Saturday, March 07, 2009

Media and Terror

It is strange how media is playing in to the hands of the terrorists; and how the government is doing nothing to correct it.

Every act of terror is a statement. A major component of the modus operandi of terrorist activities is to go for maximum publicity. The perpetrators want the statement to travel far and wide, and the media is meekly obliging them.

Media tenaciously clings to its rights – the right of expression, the freedom of the Press, and thrashes out at the government when it places restrictions in the best interest of its trouble shooting operations. This we saw during the Mumbai terror attack. There are many who believe that the situation could have been handled with much less causality had the media not been so keen on updates which were being fed to the high tech terrorists through cell phones. In the name of the freedom of the fourth estate, the media cooperated with terrorists, without meaning to. Apparently, media’s concern was only with its own inalienable rights. But, if an exercise of their rights can be achieved only at the cost of general weal, rights no longer remains RIGHTS. Rights stops being rights the minute they encroach on the legitimate welfare and safety of others. But with the cutthroat competition that channels and print media face, one up mannish attitude prevails, but no sense or sense of propriety and discretion. Responsible behavior is often compromised. And most of the time, the dramatic and melodaramatic reporting and the clever punch lines which might win journalistic acclaim are also what the terrorists want to elicit from these passionate guardians of democratic rights.

As for the government, it lives in such terror of the media that it refuses to take a firm stand with it. With some elections round the corner all the time, the government will not jeopardize its position by earning the ire of the all powerful media, which can make or break its chances of reelection.

The result? The media becomes partners in terrorism and the government just watches helplessly.

Ideally, when terror strikes as it did in Mumbai and Lahore, the media should refuse to give it coverage. Of course, it should be reported but no visuals, no discussions till the situation is under control. As a matter of policy, refuse to give terror the visibility it craves for. But invariably, what happens, inadvertently though, is the glamourisation of the terror act, and more often than not, the viewer ends up developing a sneaking admiration for the terrorist’s modus operandi and professionalism. This is exactly what the terror merchants want to tell the world. They want to sell the idea of their professionalism and preparedness to take on the world.

On its own initiative, media will not restrain itself to the extent of withholding visuals and emotional reporting by high profile journalists. A national disaster that can enhance its viewership will be looked upon as a kill, as the occasion and moment to attract sponsorship. For the media, patriotism is only second to commercialism.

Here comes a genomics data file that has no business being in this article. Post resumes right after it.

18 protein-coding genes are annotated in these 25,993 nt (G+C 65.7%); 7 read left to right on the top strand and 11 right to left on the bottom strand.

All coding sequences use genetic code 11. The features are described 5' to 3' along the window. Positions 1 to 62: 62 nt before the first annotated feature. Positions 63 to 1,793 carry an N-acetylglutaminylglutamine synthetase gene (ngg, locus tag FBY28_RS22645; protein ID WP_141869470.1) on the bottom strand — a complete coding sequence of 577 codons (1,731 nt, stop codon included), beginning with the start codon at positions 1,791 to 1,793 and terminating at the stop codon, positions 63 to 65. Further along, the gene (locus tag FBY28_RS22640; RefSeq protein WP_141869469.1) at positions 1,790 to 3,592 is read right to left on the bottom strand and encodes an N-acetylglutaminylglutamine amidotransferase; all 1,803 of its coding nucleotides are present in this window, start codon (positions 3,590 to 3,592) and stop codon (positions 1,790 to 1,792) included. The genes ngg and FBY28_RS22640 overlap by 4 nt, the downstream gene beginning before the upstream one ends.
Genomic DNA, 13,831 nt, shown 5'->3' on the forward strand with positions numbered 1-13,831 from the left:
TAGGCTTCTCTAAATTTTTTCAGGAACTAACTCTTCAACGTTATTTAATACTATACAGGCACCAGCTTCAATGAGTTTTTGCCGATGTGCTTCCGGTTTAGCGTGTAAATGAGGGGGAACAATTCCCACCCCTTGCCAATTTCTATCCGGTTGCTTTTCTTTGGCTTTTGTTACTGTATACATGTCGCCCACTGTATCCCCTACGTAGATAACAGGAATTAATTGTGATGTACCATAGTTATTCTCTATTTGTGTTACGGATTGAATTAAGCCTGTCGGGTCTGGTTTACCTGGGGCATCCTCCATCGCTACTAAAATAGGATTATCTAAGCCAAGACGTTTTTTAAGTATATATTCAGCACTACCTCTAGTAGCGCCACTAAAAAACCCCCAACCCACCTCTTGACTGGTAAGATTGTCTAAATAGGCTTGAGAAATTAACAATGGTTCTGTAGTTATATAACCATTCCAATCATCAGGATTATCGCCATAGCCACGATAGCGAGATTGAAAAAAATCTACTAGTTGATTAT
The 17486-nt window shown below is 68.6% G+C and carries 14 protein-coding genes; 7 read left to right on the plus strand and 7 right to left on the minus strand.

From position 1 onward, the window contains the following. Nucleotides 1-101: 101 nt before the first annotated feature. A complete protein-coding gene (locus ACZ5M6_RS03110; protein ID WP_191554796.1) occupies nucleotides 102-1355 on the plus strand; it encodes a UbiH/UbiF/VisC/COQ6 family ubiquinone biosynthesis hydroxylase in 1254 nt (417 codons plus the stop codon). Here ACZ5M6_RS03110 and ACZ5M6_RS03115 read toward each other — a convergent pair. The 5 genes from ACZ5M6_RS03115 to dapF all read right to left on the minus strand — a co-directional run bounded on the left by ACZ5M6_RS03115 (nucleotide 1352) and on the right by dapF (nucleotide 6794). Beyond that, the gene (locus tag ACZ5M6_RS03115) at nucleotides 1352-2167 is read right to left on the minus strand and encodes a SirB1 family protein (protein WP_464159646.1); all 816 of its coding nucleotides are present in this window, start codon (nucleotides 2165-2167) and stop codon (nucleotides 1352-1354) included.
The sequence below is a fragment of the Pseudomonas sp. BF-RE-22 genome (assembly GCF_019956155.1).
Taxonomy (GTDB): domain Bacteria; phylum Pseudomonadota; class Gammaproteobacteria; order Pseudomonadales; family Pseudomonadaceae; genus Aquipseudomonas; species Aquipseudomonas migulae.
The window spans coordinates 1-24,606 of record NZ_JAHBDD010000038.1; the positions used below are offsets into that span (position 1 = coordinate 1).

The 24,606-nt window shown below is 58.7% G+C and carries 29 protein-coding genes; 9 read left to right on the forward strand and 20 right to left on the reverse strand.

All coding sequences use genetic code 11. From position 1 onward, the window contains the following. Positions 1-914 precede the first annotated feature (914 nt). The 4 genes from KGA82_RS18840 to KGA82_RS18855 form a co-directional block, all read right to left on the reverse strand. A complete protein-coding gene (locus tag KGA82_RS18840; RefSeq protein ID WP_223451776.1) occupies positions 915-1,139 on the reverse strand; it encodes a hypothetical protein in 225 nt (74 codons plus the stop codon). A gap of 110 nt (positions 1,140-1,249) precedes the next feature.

So the initiaitive should come from the government. It should either take the media into confidence and arrive at an understanding on how it should behave in times of terror strikes, or it should declare a state of emergency as it is constitutionally entitled to do during war time. For terrorism is war. No denying that. Only, the nature of warfare is different.

Needless to say, all countries battling terror or not supporting it, should do this. Nations of the world should agree on this policy of regulating media behaviour during terror attacks in any part of the world. Otherwise, an effort in this direction by one country will be rendered futile. I know this idea sounds wild and unthinkable and naïve. But the way terrorism is growing across the globe, the governments will have to tread hitherto untravelled paths to combat this danger. Depriving terrorism of publicity is not a complete solution, but is definitely a part of it. No stones must be left unturned to drain terrorism of its life blood.


  1. When my fifteen year old cousin sister told me that she and her classmates find Kasab cute, I realised the type of power the media wields.

  2. I just wrote about this stupidity of the media.. and one of my blogger friend commented that there is a program... called...


    need i say more..

  3. Hey do not burn the House to kill the Rat [ eliye kollan ellam chudano}

  4. 'with much less causality'? A funny slip ;)
    Your arguments are school-girlish, if you wouldn't mind my being blunt. If the media deserved to be criticised for its role in the melee, it was for the nationalist psychosis they whipped up.


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